The Holiday Cactus Confusion
Updated: Dec 7, 2019
The Christmas cactus is a well-known houseplant prized for its bright and prolific blooms during the winter. However, did you know two other holiday cactus varieties often get mistaken for Christmas cactus? The Thanksgiving and Easter cactus look incredibly similar. In fact, they are frequently mislabeled at garden stores and sometimes swapped, with the Thanksgiving cactus labeled as Christmas cactus. Do you know which one you have?
Let’s look at the similarities. They are all members of the leaf cacti group. The long, flat, dark-green, leaf-like pads are actually stems, and they grow in large overflowing bunches. Flowers bloom from the stem tips or notches along the stem. The flowers are classically fuchsia-pink; however, current hybrids come in white, purple, yellow, and red. Christmas cactus (Schlumbergera bridgesii), Thanksgiving cactus (Schlumbergera truncata), and Easter cactus (Schlumbergera gaerteri, previously Hatiora gaerteri) all produce abundant, vibrant flowers that last up to a month. Holiday cacti types live long lives. Some folks claim to have plants over 100 years old that have been passed on through generations of a family!
Christmas, Thanksgiving, or Easter?
The primary identification point between the three types is the shape of the stem edges, which many refer to as leaves. The stem edges of the Christmas cactus are flat, wide, with small indentations along the sides. The indentations are smooth and never jagged or toothed. There is a slight curve at the tip of each stem.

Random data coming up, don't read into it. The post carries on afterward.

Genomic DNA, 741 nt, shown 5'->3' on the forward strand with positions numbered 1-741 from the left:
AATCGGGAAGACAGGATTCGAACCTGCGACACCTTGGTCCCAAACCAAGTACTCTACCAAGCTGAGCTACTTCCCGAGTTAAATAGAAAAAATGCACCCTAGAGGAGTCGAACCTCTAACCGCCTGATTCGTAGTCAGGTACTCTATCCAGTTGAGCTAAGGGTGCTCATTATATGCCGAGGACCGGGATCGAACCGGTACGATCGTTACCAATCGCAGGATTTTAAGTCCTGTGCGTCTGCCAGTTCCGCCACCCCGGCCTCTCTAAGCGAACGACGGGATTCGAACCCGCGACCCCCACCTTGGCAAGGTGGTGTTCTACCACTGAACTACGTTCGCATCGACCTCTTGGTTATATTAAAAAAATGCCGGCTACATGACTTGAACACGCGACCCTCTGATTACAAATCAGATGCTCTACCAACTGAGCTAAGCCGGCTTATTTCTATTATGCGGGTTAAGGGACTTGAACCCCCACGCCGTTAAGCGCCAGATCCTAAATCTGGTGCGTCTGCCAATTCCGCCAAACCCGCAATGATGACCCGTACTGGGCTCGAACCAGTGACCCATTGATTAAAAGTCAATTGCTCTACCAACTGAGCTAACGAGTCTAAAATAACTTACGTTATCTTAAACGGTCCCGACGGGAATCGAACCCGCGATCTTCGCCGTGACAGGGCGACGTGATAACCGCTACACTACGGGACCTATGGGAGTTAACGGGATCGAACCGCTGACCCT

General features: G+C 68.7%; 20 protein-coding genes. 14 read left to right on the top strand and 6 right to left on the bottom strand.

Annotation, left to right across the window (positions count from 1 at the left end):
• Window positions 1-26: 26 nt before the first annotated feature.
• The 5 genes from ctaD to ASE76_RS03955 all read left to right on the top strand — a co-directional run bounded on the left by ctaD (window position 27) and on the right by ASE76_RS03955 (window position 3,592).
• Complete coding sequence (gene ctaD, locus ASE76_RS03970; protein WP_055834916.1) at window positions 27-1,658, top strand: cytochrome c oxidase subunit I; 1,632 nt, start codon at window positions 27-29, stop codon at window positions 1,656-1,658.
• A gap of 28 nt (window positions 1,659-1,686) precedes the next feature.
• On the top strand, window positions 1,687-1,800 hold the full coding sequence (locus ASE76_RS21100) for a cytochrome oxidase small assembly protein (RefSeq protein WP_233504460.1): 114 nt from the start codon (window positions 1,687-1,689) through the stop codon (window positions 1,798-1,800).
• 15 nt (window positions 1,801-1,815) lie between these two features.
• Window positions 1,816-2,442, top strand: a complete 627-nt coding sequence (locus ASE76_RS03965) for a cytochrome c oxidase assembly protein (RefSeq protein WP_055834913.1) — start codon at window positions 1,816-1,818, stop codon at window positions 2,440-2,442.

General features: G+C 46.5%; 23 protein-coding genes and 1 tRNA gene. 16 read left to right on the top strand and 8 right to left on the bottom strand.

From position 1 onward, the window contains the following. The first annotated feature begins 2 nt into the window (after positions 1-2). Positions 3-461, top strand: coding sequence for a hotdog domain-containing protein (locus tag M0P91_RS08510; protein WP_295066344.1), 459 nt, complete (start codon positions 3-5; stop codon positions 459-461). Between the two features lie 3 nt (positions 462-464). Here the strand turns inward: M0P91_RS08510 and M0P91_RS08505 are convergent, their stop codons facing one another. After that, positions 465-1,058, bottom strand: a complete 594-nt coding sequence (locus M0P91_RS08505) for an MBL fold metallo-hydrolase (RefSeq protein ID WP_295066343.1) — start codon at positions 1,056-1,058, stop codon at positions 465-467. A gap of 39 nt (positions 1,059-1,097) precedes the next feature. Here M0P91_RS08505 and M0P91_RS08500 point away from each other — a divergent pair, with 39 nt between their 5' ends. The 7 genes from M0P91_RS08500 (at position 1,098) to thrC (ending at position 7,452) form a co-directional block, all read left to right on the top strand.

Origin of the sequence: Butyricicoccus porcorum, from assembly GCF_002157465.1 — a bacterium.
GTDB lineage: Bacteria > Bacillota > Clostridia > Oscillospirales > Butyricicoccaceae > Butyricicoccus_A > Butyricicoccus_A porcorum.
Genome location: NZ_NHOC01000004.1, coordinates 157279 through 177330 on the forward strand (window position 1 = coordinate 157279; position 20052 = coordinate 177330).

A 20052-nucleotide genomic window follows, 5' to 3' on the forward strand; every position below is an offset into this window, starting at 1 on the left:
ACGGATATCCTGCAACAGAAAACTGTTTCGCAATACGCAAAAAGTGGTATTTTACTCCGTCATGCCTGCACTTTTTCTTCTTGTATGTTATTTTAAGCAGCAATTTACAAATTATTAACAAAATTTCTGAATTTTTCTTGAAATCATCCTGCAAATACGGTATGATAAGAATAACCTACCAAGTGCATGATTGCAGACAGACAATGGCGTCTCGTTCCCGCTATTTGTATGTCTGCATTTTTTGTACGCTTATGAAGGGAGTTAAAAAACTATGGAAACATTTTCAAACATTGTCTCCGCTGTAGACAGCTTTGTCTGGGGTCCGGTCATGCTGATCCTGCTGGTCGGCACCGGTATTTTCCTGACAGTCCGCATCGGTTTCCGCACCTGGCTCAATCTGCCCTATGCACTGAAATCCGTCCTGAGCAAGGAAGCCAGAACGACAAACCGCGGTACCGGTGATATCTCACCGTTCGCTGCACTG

Like the Christmas cactus, the Thanksgiving cactus has wide, flat stem edges with indentations along the sides. Unlike the Christmas cactus, the indentations on the Thanksgiving cactus are jagged and form claw-like, spiky points. Each stem edge has two to four points on each side. Some people refer to the Thanksgiving cactus as the Claw cactus.
The Easter cactus has smooth stem edge indentations like the Christmas cactus, however, they are much smaller and less defined. At the end of each stem, the Easter cactus sports several short bristles. Neither the Christmas nor Thanksgiving cactus have this feature.
Flower Colors and Bloom Time
As is expected, based on the name, the Christmas cactus blooms in December. The flowers are classically red or white, giving them an even closer association with the Christmas holiday. Sometimes, the flowers are yellow. The flowers are symmetrical and droop downwards.
The Thanksgiving cactus blooms in November. The flowers are either pink, white, yellow, or red, and they grow asymmetrically. They stick out horizontally instead of drooping like Christmas cactus flowers.
Guess when the Easter cactus blooms? There's nothing quite like on-point names! The Spring blooms of the Easter cactus are deep purple, pink, or red and shaped like a star-burst.
Both the Christmas and Thanksgiving cacti have been known to bloom outside of their usual times, just to keep us all on our toes! The Easter cactus, on the other hand, sometimes doesn't bloom at all.
Caring for a Holiday Cactus
Luckily, even if they are identified incorrectly, all three holiday cacti require the same care. They are all sensitive to over-watering and should only be watered when the top one-inch of soil is dry. They like bright light but should never be put in direct sunlight.
To induce blooming, the Christmas and Thanksgiving cacti need six weeks of short days while the Easter cactus needs 8-12 weeks. Short days mean nights that are at least 14 hours long and cool to 50-55F. Flowers will not bud in temperatures higher than that or if there is too much light. Once the cactus blooms, it can be moved to a place where it will be enjoyed.
Now, do you know which cactus you have?
Blog by Jenny Dunklee, Senior Plant Expert, BloomCatch